• National Park as planner and enabler - least expensive model - in which the NP would create a plan for its area, and integrate and coordinate the efforts of others in executing it. It would be a statutory consultee in planning matters but not a planning authority; it would have basic functions in relation to education and conservation, would initiate and take forward projects with others.
  • National Park as planner, enabler and manager - as above plus the NP Authority would enter into management agreements, draw up and enforce bylaws and agreements.
  • National Park as planner, enabler, manager and regulator - as above, plus the NP Authority would take over full responsibility as a Planning Authority.
  • The possible types and scales of NPs and their governance approaches under the Act have been ably reviewed by Graham Barrow for the SCNP (SCNP 2016). This report concludes that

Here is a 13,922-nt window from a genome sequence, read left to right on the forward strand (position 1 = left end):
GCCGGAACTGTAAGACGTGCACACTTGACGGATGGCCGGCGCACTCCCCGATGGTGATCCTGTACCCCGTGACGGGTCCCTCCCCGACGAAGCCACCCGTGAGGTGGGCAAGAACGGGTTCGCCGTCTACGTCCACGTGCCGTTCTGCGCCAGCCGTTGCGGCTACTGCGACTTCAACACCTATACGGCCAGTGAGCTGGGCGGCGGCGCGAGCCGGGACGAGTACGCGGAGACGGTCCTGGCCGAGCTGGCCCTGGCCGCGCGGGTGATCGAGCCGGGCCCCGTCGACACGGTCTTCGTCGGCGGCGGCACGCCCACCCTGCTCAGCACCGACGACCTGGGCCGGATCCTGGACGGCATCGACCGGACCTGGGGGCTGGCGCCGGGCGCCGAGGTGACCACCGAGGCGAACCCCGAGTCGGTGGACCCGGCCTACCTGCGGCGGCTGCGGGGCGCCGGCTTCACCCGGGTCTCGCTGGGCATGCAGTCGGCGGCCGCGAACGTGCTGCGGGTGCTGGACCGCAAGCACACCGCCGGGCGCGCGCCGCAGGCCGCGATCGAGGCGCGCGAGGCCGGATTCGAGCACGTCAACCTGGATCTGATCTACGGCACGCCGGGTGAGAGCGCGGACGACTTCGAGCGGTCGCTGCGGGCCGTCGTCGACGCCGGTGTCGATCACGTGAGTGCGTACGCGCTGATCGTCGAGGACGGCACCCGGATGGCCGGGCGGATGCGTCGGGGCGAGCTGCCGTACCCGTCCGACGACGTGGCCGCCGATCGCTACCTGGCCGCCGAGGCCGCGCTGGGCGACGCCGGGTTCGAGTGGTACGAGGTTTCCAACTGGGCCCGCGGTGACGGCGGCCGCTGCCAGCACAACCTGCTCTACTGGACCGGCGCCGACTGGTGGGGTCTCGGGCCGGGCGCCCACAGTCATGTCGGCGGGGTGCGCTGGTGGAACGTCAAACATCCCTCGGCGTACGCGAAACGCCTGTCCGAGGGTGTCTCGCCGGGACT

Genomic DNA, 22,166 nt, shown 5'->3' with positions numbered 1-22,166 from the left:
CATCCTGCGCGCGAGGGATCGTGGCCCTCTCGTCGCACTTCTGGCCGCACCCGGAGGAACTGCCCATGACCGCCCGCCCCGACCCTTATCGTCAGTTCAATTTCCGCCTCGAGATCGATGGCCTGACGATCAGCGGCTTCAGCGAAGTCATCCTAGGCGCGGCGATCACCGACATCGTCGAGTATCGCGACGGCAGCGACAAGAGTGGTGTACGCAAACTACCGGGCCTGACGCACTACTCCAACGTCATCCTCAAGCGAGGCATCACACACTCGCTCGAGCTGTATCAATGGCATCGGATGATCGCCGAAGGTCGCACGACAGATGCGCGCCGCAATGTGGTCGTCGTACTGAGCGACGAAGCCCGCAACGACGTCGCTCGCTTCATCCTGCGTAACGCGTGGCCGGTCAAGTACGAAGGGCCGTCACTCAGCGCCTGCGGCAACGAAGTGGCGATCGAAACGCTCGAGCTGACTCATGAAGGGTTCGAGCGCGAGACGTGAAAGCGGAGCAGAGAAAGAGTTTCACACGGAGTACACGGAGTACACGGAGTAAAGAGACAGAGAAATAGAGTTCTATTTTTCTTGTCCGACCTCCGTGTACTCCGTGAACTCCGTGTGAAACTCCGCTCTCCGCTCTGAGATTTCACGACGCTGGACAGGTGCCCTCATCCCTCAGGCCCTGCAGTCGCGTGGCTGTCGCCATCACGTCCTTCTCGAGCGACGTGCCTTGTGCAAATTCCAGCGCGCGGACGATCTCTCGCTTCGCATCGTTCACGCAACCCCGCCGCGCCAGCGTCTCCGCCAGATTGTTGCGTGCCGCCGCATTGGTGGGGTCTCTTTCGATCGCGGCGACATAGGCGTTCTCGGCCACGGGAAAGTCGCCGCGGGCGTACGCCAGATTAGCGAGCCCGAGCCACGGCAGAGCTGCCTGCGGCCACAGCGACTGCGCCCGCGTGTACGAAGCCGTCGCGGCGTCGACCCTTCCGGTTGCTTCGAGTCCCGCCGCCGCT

1. An area with hamlets and small villages such as the Cheviots might be managed with 12-20 staff. It would offer advice to the Local Authority on planning, but would not have planning and development control. Its role might be primarily ecological and landscape management, public access management, interpretation, education and land use issues.
    2. A larger area with a range of settlement sizes would probably have planning and development control, visitor management, access and tourism management, sustainable economic development and other responsibilities. It would require 30+ staff.